Most days, I’m a perfectly happy 39-year-old Wonder-mother, wife, author, friend, daughter, and free-thinker. But just when I let my guard down and think that my post-concussion syndrome may finally be considering me in its rear-view mirror, the shit hits the fan. One thing’s for certain: recovery’s a pain in the ass.
Six months after passing the kidney stone that rendered me unconscious before hitting the floor, thus delivering the mother of all concussions and post-concussion disorder, here’s a laundry list of minutiae still plaguing me:
- Two broken molars. They’ve presented themselves in the most painful, least convenient times possible, damn it. The first one required a crown; the second one broke while we were out-of-town for Christmas, and I had to go to an emergency dentist for a temporary filling … in the two weeks since, I’ve had two permanent fillings done to fix it. I can stand to glance my toothbrush off of it now, but the sensitive gum underneath can’t take any pressure—so no biting or chewing on it. Hopefully, that’ll resolve itself before it seems that a root canal and crown are necessary. But, seriously, I’d rather just have the payment than the pain.
- Forgetfulness. What was I saying … ? Oh, yeah, bad memory strikes when I’m least expecting it, like when I was trying to show my son something at Fresh Market last week. I was pushing the basket and he was walking next to me, but when I stopped to show him something he kept walking. So I said, “shh,” and he said, “what?” I said, “I meant ‘stop’.” Dumb stuff like that. I have a gap in my memory from the summer. It’s like we got back from our trip to the Grand Canyon and Sedona in May, and then our son was starting high school in September. I rented Men In Black III last week, totally excited to finally see it, but the boys told me we rented it the weekend it came out on DVD. In November. When I realize my simple mistake now, I don’t tear up or cry. Mostly. Sigh …
- Movie dizziness. Man, I LOVE going to the movies. It was our treat when I was a kid, and the same celebratory feeling has transferred to adulthood. But when I went to the movies in September, I had to close my eyes through half of it, be led down the steps and out of the theatre, and hold on to the arm of my husband or son for the rest of the day for balance. Those things cost too much money to miss half of it, so with my continued bouts of dizziness in the everyday mundane shit I come across, we’ve all decided that DVD is the way to go for the immediate future. PS: don’t even get me started on looking up … talk about dizzy.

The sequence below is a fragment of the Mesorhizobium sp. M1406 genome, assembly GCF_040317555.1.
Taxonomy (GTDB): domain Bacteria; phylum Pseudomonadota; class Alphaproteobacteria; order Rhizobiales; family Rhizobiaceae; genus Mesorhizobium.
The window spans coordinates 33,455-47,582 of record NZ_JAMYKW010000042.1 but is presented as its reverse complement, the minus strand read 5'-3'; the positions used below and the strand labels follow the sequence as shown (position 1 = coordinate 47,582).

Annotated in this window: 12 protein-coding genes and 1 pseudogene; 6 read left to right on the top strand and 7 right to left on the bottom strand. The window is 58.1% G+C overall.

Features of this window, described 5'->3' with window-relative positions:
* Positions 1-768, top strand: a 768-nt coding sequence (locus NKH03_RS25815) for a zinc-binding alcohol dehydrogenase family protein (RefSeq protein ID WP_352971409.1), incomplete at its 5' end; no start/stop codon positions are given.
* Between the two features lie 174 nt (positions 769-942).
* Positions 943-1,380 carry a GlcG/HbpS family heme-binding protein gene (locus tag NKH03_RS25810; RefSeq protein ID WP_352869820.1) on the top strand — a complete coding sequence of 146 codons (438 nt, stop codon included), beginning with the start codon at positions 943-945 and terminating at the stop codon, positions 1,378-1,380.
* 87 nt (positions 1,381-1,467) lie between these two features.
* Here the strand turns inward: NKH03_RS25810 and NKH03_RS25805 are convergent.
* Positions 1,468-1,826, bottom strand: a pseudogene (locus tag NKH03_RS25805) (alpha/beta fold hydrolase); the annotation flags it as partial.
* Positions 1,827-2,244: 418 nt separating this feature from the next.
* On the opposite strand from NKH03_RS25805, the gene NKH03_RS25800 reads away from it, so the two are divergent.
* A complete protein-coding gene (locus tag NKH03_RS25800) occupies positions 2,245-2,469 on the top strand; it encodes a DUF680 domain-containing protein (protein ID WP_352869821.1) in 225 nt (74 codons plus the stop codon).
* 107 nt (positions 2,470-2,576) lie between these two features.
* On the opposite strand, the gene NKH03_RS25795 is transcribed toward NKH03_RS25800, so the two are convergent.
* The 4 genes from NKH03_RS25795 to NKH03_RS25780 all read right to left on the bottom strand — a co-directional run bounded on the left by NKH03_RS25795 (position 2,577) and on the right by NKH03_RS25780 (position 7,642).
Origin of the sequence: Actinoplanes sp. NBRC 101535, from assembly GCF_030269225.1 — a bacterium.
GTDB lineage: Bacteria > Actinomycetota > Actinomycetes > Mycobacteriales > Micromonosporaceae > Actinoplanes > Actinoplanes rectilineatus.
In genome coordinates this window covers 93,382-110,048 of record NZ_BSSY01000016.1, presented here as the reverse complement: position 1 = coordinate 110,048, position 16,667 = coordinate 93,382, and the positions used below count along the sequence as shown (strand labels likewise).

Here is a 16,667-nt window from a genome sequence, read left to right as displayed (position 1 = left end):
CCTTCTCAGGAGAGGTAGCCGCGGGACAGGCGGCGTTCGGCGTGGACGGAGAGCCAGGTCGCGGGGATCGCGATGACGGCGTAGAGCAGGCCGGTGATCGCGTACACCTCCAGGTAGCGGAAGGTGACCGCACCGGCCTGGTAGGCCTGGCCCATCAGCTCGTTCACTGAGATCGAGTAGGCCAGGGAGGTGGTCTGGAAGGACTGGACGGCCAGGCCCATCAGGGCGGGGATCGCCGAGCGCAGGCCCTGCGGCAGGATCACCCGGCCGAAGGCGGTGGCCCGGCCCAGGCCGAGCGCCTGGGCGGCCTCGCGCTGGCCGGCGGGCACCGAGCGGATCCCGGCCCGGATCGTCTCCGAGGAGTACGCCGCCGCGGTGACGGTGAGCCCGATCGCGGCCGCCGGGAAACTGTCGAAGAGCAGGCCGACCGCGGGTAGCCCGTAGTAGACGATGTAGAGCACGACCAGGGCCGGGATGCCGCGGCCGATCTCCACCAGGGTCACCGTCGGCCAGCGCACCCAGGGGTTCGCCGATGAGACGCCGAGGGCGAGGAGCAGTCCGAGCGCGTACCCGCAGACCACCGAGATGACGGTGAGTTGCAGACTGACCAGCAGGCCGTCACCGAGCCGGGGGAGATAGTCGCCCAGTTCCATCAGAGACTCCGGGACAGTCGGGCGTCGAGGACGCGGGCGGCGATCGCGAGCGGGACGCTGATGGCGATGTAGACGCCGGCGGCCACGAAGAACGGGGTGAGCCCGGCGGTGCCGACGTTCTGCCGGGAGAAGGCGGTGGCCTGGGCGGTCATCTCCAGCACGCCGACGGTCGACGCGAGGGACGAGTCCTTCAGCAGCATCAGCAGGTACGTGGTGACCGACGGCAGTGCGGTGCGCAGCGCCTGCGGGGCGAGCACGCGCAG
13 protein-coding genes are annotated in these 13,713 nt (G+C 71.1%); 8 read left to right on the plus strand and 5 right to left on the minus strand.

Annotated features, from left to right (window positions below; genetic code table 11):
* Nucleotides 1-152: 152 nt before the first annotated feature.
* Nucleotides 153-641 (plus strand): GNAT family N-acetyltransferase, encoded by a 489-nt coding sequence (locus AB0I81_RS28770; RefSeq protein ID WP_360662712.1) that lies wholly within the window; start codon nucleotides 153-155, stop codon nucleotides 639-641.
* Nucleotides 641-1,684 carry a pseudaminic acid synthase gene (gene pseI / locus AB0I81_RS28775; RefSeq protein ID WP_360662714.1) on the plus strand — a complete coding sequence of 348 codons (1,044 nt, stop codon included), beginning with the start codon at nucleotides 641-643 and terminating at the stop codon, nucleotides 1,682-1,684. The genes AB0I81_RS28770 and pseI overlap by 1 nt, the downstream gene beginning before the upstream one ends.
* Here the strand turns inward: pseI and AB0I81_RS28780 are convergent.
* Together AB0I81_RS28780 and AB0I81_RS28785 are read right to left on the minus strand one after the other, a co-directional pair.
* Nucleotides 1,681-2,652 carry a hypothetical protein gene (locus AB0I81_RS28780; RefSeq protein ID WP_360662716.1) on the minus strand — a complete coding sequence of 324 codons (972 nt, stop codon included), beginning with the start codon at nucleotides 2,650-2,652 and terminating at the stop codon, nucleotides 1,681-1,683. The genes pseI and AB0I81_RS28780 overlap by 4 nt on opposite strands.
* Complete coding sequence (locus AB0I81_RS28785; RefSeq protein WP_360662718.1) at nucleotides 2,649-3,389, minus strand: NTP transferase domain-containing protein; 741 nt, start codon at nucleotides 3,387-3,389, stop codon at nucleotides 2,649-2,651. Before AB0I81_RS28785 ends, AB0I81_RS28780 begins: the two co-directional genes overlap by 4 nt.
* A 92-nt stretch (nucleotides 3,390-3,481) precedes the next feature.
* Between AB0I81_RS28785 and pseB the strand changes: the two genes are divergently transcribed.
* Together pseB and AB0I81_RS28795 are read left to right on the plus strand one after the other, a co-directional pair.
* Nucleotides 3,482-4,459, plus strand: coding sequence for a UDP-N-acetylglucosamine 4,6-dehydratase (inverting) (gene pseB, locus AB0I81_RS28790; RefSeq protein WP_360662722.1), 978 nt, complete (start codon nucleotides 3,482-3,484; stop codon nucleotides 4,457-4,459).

- Racquetball disorientation. Damn those stark white walls that blend into the white ceiling with no visible seam! Damn the concentrated power of the overhead gymnasium lights beaming down into the racquetball courts like a sun ray laser. About a month ago, my son said, “let’s try the racquetball court!” Since we love to play, and I was happy to give him something to do at the Y, I said okay. As soon as the glass door closed behind me I knew it was a mistake. The boy said, “you’ll be okay mom! Here, try to hit this one.” And he lobbed it to me gently, knowing I wouldn’t be speedy. It felt like I was tracking in slow-motion, swiping through peanut butter air. Three times he tried before I felt like my head was spinning like a whirling dervish. I had to close my eyes and let him lead me out of that hellish room to a bench, where I sat for a good half hour before getting my land-legs back. Again, the disorientation and headache lasted until I could sleep it off. Lesson learned there, too: I’m still not ready for racquetball. Rats.
- Occasional agoraphobia (for lack of a better term). This one’s totally new to me, but the best I can figure is that the additional stimulus of peripheral vision hits me in strange, inconsistent places. Like, when we’re hiking, I’m normally okay–but now that the leaves have fallen off the trees I can see farther beyond the path. I think the added dimension of the forest makes me really dizzy. I find when this occurs, it’s best to shift my gaze downward and narrow the field I’m looking at. I tend to do a little better when there’s not so much visual stimuli.
- Concentration. This one is the absolute worst. In my career, I have written thousands of articles, blog posts, grants, white papers, press releases, books, and the like. I’m quick—I’m an immediate satisfaction kind of gal, so I tend to focus with laser-intensity on a project until I finish so I can get the thoughts out of my head and move on to the next story needing to be told. Not now. Now I’m lucky if I can write four pages in a day. I hate … hate … hate … down time, and not being able to get these thoughts out of my head. I’m working through it, though, and have set some challenging goals for myself this first and second quarter. I can feel my mind getting stronger, and the words come a little easier with everything I type.
Those are the biggies, though in terms of “biggies,” mine are manageable. Most of my gaffe’s fall into those categories, but I can tell you that none of us had any expectation that this concussion and its effects would linger this long. I read an article in the News & Observer a couple of months ago by Katie Bowler (@kebowler) that struck home, and I cut it out to paste into my notebook: Reverberations from my head injuries. Her struggle really spoke to me, and while I’m sorry to know she’s experiencing the things she notes, it is nice to know my issues aren’t unheard of.
I love Hillary Clinton, and I’ve been troubled reading about her recent concussion and subsequent blood clot. I’m sending her vibes of strength and solidarity, just as I send them to Katie Bowler.